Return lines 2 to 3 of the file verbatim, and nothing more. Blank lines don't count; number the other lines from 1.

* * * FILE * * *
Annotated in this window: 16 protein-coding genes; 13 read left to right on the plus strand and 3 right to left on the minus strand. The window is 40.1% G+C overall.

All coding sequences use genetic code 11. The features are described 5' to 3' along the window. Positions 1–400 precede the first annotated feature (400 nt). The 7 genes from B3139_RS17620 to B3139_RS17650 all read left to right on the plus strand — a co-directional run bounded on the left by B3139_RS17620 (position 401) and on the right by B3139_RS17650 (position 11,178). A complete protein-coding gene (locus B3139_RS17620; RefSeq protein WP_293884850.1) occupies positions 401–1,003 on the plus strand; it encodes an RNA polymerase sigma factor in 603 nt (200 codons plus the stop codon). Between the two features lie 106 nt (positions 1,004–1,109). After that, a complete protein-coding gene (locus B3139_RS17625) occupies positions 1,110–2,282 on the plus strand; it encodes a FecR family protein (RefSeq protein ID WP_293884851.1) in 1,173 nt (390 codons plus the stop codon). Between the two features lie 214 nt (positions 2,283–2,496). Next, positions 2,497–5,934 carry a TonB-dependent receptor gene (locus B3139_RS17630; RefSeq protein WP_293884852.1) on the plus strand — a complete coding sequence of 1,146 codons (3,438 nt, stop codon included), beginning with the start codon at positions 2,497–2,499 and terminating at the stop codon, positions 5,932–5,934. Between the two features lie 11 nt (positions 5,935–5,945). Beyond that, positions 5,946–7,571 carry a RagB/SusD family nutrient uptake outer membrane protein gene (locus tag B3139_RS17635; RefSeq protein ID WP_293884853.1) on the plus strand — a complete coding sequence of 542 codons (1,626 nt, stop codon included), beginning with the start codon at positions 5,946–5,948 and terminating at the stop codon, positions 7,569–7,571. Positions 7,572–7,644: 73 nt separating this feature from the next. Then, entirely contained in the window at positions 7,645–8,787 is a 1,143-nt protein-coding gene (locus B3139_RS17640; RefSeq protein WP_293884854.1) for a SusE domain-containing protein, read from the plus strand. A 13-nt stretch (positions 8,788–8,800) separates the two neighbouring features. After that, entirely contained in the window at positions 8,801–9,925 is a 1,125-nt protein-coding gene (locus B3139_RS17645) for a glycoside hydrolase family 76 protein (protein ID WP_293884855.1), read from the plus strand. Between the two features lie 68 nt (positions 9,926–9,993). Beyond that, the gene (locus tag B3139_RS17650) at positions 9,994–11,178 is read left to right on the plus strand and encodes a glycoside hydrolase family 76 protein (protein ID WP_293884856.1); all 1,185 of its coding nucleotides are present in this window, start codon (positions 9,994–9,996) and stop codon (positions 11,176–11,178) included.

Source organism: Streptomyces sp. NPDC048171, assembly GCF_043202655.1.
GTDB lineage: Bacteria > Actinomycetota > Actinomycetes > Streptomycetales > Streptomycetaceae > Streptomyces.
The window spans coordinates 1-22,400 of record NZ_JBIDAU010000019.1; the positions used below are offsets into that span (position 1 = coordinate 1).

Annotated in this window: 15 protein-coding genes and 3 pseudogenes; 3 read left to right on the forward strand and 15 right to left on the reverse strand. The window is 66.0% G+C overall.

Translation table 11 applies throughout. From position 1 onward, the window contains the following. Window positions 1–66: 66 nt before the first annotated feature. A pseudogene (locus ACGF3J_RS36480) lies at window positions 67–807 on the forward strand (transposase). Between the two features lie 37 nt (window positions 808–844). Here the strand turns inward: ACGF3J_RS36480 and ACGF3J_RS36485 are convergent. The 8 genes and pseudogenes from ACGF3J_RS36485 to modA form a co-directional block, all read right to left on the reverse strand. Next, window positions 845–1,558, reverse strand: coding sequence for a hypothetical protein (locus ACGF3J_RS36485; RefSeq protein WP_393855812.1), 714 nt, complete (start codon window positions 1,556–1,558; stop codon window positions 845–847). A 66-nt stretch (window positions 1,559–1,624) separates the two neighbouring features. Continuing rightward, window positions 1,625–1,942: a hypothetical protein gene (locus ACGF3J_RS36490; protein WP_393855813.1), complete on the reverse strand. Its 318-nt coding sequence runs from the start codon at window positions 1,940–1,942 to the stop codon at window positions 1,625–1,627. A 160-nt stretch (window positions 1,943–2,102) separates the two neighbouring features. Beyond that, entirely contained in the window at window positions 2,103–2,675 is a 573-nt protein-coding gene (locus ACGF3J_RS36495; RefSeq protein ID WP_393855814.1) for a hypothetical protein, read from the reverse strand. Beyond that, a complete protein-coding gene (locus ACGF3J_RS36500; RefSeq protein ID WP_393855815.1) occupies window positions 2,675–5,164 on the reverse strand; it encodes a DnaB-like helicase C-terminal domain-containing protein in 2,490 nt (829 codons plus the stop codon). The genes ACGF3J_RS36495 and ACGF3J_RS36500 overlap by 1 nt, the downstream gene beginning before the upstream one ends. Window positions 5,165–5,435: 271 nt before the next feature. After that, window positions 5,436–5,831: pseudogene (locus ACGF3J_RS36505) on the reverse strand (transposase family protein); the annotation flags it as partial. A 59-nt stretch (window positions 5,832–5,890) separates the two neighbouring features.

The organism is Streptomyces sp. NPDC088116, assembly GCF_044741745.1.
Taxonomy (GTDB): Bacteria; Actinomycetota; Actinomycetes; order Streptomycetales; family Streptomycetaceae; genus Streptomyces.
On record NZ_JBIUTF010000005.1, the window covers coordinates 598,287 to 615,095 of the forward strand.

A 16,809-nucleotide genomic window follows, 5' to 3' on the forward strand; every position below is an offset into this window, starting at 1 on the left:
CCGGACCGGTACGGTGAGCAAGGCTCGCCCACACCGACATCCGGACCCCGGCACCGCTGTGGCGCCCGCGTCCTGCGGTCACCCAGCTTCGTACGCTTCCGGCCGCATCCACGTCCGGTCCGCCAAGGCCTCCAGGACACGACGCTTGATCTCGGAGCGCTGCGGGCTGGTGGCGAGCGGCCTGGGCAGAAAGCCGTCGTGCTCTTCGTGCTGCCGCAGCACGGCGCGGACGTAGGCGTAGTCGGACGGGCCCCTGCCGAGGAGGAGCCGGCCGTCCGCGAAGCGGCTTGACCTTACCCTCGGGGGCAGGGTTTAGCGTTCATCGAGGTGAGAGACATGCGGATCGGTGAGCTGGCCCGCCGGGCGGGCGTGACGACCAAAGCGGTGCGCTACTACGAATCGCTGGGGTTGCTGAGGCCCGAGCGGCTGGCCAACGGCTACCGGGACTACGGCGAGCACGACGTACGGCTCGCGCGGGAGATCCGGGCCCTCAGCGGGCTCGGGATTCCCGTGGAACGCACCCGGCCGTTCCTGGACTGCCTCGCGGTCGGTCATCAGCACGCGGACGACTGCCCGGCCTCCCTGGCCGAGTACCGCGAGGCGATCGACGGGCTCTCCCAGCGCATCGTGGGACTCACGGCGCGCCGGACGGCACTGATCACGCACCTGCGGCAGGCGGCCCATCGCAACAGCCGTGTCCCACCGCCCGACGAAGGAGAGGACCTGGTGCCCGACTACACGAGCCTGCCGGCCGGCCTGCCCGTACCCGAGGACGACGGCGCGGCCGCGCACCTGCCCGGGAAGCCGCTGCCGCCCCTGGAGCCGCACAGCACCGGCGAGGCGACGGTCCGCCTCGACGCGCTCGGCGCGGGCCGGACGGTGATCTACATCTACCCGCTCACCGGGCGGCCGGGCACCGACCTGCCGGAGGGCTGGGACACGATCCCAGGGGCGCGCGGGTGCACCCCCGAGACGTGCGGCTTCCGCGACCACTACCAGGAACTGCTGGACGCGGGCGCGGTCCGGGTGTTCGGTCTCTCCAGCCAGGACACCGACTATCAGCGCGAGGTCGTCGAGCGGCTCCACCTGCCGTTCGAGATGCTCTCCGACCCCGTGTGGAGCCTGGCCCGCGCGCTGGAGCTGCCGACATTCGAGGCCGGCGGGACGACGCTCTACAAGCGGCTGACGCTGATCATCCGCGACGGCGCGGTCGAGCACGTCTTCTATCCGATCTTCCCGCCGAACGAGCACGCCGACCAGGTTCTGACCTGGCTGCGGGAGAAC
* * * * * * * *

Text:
All coding sequences use genetic code 11. The features are described 5' to 3' along the window. Positions 1–400 precede the first annotated feature (400 nt). The 7 genes from B3139_RS17620 to B3139_RS17650 all read left to right on the plus strand — a co-directional run bounded on the left by B3139_RS17620 (position 401) and on the right by B3139_RS17650 (position 11,178). A complete protein-coding gene (locus B3139_RS17620; RefSeq protein WP_293884850.1) occupies positions 401–1,003 on the plus strand; it encodes an RNA polymerase sigma factor in 603 nt (200 codons plus the stop codon). Between the two features lie 106 nt (positions 1,004–1,109). After that, a complete protein-coding gene (locus B3139_RS17625) occupies positions 1,110–2,282 on the plus strand; it encodes a FecR family protein (RefSeq protein ID WP_293884851.1) in 1,173 nt (390 codons plus the stop codon). Between the two features lie 214 nt (positions 2,283–2,496). Next, positions 2,497–5,934 carry a TonB-dependent receptor gene (locus B3139_RS17630; RefSeq protein WP_293884852.1) on the plus strand — a complete coding sequence of 1,146 codons (3,438 nt, stop codon included), beginning with the start codon at positions 2,497–2,499 and terminating at the stop codon, positions 5,932–5,934. Between the two features lie 11 nt (positions 5,935–5,945). Beyond that, positions 5,946–7,571 carry a RagB/SusD family nutrient uptake outer membrane protein gene (locus tag B3139_RS17635; RefSeq protein ID WP_293884853.1) on the plus strand — a complete coding sequence of 542 codons (1,626 nt, stop codon included), beginning with the start codon at positions 5,946–5,948 and terminating at the stop codon, positions 7,569–7,571. Positions 7,572–7,644: 73 nt separating this feature from the next. Then, entirely contained in the window at positions 7,645–8,787 is a 1,143-nt protein-coding gene (locus B3139_RS17640; RefSeq protein WP_293884854.1) for a SusE domain-containing protein, read from the plus strand. A 13-nt stretch (positions 8,788–8,800) separates the two neighbouring features. After that, entirely contained in the window at positions 8,801–9,925 is a 1,125-nt protein-coding gene (locus B3139_RS17645) for a glycoside hydrolase family 76 protein (protein ID WP_293884855.1), read from the plus strand. Between the two features lie 68 nt (positions 9,926–9,993). Beyond that, the gene (locus tag B3139_RS17650) at positions 9,994–11,178 is read left to right on the plus strand and encodes a glycoside hydrolase family 76 protein (protein ID WP_293884856.1); all 1,185 of its coding nucleotides are present in this window, start codon (positions 9,994–9,996) and stop codon (positions 11,176–11,178) included.

Source organism: Streptomyces sp. NPDC048171, assembly GCF_043202655.1.